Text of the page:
Through looking at the pedagogical and broader societal canons to which I was exposed it is plain to see that women composers were largely excluded from these. I doubt my musical education was particularly different from many other young people growing up at the same time. As noted above, canons are both created and sustained through a large group of people with shared values. We might see the formation of an established societal canon as emerging from a number of influential individual canons coalescing around a common body of works. The influence of this conceptual structure is almost inescapable, and I acknowledge this from the outset, even as I begin to critique it. Therefore, when I started to discover and engage with a body of works by female composers, I began to conceptualise these as my personal canon of female composers.

Through this I realised that if we can influence the personal canon of many concert- going members of the public then we can begin to in some small way infiltrate the larger canon. Illuminate Women’s Music was founded on this mission to begin to introduce and educate the larger concert-going public, arts organisations, university communities and digital communities about the historical lineage of women composers and the living women composers working today. By taking these works across a broad geographical area to a range of concert venues and demographic of concert-going audiences, and offering repeat performances by emerging professionals, this music is receiving some of the necessary elements of works that potentially go on to reach canonic status.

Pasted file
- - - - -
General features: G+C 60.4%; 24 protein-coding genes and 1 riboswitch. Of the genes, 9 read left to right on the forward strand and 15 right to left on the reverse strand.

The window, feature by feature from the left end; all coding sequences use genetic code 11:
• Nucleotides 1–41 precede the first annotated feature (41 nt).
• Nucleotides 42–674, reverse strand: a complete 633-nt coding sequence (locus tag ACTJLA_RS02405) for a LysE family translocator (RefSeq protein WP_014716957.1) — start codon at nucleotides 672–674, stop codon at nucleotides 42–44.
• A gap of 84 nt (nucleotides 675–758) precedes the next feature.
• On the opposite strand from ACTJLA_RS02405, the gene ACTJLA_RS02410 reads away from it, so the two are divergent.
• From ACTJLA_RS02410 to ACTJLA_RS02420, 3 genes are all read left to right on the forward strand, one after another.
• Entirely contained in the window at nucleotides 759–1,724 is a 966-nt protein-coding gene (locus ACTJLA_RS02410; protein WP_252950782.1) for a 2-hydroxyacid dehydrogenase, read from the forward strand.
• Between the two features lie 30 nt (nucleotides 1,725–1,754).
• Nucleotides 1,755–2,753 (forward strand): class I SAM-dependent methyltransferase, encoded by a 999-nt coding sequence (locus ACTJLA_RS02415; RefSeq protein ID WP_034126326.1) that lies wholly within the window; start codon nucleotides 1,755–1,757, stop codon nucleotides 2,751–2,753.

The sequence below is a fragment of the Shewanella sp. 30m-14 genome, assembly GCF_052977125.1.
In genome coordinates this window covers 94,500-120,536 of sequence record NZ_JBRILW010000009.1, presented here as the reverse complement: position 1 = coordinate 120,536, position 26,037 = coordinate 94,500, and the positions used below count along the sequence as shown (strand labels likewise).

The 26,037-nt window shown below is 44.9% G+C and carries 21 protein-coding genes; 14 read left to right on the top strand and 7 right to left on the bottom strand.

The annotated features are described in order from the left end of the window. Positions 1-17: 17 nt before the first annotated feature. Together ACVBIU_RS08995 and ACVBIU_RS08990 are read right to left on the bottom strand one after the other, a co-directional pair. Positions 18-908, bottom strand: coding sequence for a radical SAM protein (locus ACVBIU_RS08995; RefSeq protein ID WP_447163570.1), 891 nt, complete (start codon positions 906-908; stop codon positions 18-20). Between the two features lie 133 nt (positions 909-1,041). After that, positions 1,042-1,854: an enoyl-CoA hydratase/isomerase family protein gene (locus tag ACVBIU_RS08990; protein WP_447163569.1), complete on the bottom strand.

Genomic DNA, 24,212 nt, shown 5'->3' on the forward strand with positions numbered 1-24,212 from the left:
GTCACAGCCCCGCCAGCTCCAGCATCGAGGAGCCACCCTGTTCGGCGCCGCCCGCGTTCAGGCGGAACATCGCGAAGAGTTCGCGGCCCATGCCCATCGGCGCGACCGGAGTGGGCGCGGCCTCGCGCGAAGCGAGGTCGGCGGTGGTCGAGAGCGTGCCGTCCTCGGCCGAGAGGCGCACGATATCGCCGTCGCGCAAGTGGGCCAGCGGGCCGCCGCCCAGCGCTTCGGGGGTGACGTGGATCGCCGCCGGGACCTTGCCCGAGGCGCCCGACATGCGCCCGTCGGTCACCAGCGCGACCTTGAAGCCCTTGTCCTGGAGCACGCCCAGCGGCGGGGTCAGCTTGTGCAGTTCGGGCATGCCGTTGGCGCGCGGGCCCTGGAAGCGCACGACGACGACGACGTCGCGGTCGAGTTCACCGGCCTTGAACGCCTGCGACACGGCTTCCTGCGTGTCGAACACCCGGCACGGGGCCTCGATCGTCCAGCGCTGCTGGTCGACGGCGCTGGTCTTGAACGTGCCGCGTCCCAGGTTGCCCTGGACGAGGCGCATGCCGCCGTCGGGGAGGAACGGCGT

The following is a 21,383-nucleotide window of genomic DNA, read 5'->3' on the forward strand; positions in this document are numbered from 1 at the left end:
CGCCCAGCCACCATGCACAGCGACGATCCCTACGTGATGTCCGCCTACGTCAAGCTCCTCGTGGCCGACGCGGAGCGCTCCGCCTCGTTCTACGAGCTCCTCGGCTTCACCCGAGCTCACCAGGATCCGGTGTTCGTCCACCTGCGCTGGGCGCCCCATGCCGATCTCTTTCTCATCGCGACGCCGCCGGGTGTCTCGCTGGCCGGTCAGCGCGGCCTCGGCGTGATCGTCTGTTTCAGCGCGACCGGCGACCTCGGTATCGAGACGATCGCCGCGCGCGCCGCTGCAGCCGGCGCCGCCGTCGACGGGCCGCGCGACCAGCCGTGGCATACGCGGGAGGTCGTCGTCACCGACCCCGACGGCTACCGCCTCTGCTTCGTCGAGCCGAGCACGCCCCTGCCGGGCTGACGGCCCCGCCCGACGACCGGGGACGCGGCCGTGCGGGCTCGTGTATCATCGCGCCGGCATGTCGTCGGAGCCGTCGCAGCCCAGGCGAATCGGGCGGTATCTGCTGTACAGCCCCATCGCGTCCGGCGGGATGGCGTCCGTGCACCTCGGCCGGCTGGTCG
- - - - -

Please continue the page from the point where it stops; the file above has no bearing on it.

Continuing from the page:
Citron, Marcia. Gender and the Music Canon (University of Illinois Press, 2000).

Green, Lucy. Music, Gender, Education (Cambridge: Cambridge University Press, 1997).

Shreffler, Anne C. ‘Musical Canonization and Decanonization in the Twentieth Century’, in Der Kanon der Musik: Theorie und Geschichte. Ein Handbuch, ed. K. P. M. Wald-Fuhrmann (Munich: Hanser, 2011), pp. 1– 18.

Angela Elizabeth Slater is a UK-based composer and the founder of Illuminate Women’s Music. She is passionate about bringing music by women from the past and present to audiences around the UK and beyond. In her AHRC-funded PhD at University of Nottingham, Angela developed an interest in musically mapping different aspects of the natural world into the fabric of her music. She frequently associates these concepts and phenomena from the natural world with ideas of movement, forging close links between her gestural language and techniques found in dance. Angela enjoys working with professional and amateur musicians with equal enthusiasm. Highlights include the Atea Wind Quintet, Bournemouth Symphony Orchestra, Bozzini Quartet, Assembly project, Aurea Quartet, BBC Singers, and Psappha, amongst others. Recent significant achievements include being a Britten-Pears Young Artist through which Angela worked with Oliver Knussen, Colin Matthews and Michael Gandolfi, developing Soaring in Stasis which received its premiere at 2018 Aldeburgh Festival. Her work Eye o da hurricane (for string quartet), was shortlisted in the British category ISCM world music days in 2017. Angela recently became the New England Philharmonic’s 2018 call for scores winner resulting in the world-premiere of her orchestral work Roil in Stillness in April 2019. Angela also became the 2018 Young Composer of the Year for the London Firebird Orchestra, leading to a new work, Twilight Inversions, which received its world-premiere on 11th June 2019. Angela was the 2019 Mendelssohn Scholar resulting in her furthering her studies with Michael Gandolfi at NEC this year. In June Angela has had further exciting performances including the Hildegard National Sawdust ensemble performing Shades of Rain for piano trio in Brooklyn, New York followed by a world-premiere of her work Of Spheres by the Semiosis quartet as part of the IAWM conference at Berklee College of Music (Boston). Angela also had her piece A Pattern of Shadows performed in Finland by the Avanti chamber orchestra as part of the Savellyspaja 2019 festival. Angela has also recently attended the prestigious Choreographer-Composer Lab at Phoenix Dance Theatre with the intention of furthering her artistic ambition and collaborative practices with other artforms.